So you want to make your own homemade baby food?
There are a ton of benefits to preparing and/or cooking your baby’s food yourself. It may seem a little daunting, especially if you don’t feel very confident about cooking or you’re worried about making food that’s “safe” for you baby to eat.
Maybe you’re really pushed for time and would like to try cooking your own homemade baby food, but feel like it’s not possible to fit into your daily routine.
Don’t worry, because preparing baby’s meals yourself is actually really simple! This article is all about how to make your own baby food and aims to give you the confidence, plus the inspiration, for cooking for your baby. It also tells you how to cook for your baby AND the adults, or older kids, in your family all in one go. This means making your baby’s food does not take you any additional time.
When I weaned my two kids I prepared or cooked all of their food for them. We did use sachets of food when we went on holiday with my eldest daughter when she was around seven months. We had just got started with weaning, so she wasn’t at the stage where we could really order her food at a restaurant and we didn’t want to worry about packing all the stuff we would need to store homemade food for her.
I’m telling you this because I want you to know it’s absolutely fine to use some store bought food if that’s what you want to do! In some circumstances it is just more convenient.
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Homemade baby food vs shop bought baby food
So what are the pros and cons of homemade baby food vs store bought baby food?
The big one here is cost. It’s thought that making your own baby food costs a third of what store bought jars or sachets cost, according to Money Crashers. https://www.moneycrashers.com/pros-and-cons-homemade-baby-food/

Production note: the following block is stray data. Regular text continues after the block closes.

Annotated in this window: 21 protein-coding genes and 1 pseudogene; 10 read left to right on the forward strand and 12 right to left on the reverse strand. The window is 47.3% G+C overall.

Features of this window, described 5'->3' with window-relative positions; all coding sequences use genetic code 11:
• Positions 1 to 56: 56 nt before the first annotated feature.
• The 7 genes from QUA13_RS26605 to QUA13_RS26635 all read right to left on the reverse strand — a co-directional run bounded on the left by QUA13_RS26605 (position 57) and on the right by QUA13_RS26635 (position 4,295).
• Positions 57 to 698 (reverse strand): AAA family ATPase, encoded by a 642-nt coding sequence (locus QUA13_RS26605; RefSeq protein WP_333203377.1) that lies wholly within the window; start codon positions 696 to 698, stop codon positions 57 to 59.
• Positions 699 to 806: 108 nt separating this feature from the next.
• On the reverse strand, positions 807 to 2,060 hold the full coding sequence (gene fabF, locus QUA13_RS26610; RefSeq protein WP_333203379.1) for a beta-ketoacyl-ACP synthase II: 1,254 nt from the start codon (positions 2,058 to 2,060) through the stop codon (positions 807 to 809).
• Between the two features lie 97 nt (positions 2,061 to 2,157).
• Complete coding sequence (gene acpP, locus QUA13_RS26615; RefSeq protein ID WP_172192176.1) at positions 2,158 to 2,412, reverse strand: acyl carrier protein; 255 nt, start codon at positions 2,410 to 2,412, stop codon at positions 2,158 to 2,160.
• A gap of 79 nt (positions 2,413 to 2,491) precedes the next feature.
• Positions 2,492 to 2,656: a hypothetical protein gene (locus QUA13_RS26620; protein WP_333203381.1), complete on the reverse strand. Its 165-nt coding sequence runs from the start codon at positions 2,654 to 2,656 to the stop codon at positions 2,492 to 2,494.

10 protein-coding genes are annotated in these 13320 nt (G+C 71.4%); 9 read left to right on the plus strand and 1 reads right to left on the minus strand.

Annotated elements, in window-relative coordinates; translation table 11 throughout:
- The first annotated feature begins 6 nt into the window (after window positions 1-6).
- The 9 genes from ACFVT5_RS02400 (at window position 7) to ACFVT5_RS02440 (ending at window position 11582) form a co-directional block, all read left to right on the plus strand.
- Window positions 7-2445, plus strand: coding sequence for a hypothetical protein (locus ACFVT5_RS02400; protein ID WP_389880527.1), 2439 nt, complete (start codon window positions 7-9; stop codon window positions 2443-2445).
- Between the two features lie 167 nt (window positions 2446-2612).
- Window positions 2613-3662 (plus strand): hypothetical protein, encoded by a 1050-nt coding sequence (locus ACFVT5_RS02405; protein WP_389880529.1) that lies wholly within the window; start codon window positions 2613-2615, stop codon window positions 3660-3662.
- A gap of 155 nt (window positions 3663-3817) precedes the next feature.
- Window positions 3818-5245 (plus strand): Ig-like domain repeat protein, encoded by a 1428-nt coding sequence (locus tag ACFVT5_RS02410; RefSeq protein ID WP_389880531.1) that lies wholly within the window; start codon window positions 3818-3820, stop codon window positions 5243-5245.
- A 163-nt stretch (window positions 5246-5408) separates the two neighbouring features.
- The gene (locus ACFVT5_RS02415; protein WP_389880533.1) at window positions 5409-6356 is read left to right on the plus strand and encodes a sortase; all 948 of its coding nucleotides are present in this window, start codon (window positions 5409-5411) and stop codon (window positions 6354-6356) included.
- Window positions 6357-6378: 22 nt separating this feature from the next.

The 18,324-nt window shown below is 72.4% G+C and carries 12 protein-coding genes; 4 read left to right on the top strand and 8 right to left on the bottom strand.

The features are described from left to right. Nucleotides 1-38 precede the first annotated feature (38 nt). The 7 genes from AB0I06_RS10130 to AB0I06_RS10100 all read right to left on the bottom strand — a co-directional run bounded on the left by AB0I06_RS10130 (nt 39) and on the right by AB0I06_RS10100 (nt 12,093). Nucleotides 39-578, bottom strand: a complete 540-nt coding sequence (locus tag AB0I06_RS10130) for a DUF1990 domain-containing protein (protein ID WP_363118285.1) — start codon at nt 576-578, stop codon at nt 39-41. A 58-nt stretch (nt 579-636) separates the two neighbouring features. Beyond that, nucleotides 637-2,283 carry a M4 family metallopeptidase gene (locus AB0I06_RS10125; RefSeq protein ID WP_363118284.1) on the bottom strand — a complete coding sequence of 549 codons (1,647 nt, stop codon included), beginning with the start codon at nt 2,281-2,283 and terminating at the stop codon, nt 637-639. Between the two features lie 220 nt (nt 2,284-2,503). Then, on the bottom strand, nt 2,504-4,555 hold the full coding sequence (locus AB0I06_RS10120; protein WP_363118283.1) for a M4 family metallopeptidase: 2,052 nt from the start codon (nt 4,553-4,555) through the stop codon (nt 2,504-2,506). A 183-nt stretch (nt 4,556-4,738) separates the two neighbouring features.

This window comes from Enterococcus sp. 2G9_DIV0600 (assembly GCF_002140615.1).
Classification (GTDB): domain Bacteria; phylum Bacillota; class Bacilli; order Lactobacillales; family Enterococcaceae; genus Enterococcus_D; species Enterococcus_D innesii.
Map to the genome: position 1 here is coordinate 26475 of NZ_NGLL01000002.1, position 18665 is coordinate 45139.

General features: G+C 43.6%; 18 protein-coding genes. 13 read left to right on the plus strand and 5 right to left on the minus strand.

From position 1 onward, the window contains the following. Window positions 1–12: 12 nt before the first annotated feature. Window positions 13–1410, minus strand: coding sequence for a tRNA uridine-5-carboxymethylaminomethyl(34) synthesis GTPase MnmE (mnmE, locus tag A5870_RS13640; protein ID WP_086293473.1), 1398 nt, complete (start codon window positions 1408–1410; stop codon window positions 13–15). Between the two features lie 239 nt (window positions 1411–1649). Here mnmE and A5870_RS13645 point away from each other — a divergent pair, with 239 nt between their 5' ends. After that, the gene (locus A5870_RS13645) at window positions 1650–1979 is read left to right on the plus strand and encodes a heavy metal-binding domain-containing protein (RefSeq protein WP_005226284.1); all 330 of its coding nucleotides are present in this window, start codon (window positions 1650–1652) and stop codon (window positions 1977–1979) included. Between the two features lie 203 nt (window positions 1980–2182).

The money saving element is most stark in the first few weeks of weaning, when your baby may only take a few bites of new foods. If you can simply take a few spoonfuls of your own food to offer your baby, this is saving you money, and preventing food waste.
Let’s take a look at some of the other pros and cons.
Homemade baby food pros
- Your baby gets used to your home cooking. There will come a point when your baby will grow out of the store bought jars. When that happens and they need to get used to the tastes and textures of your home cooking, they may be a little resistant at first. Getting your baby used to your own home cooking which the entire family normally eats means there are no struggles as your baby gets older.
- It’s fresh. Homemade baby food is packaged and stored in a way to preserve it while it sits on a supermarket shelf. Your food is fresh from the oven, or freezer.
Homemade baby food cons
- It can be time consuming. I’m going to share some tips that will show you how you can cut back on the time, but certainly in the early months when food needs to be mashed or pureed it does take more time when compared to opening a store bought jar.
- Difficult to use on the go. You can put your own homemade baby food into plastic food containers inside a cool bag to take with you, but it can be a pain to cart around with you everywhere. The store bought sachets tend to easy to grab and go, plus they don’t need refridgerating.
Shop bought baby food pros
- Super quick to prepare. Just open the jar and feed.
- Lots of variety. There are now tons of brands making baby food and loads of different meals available.
- Easy to feed on the go. The jars don’t need to be kept chilled so you just pop them open and feed when you’re out of the house.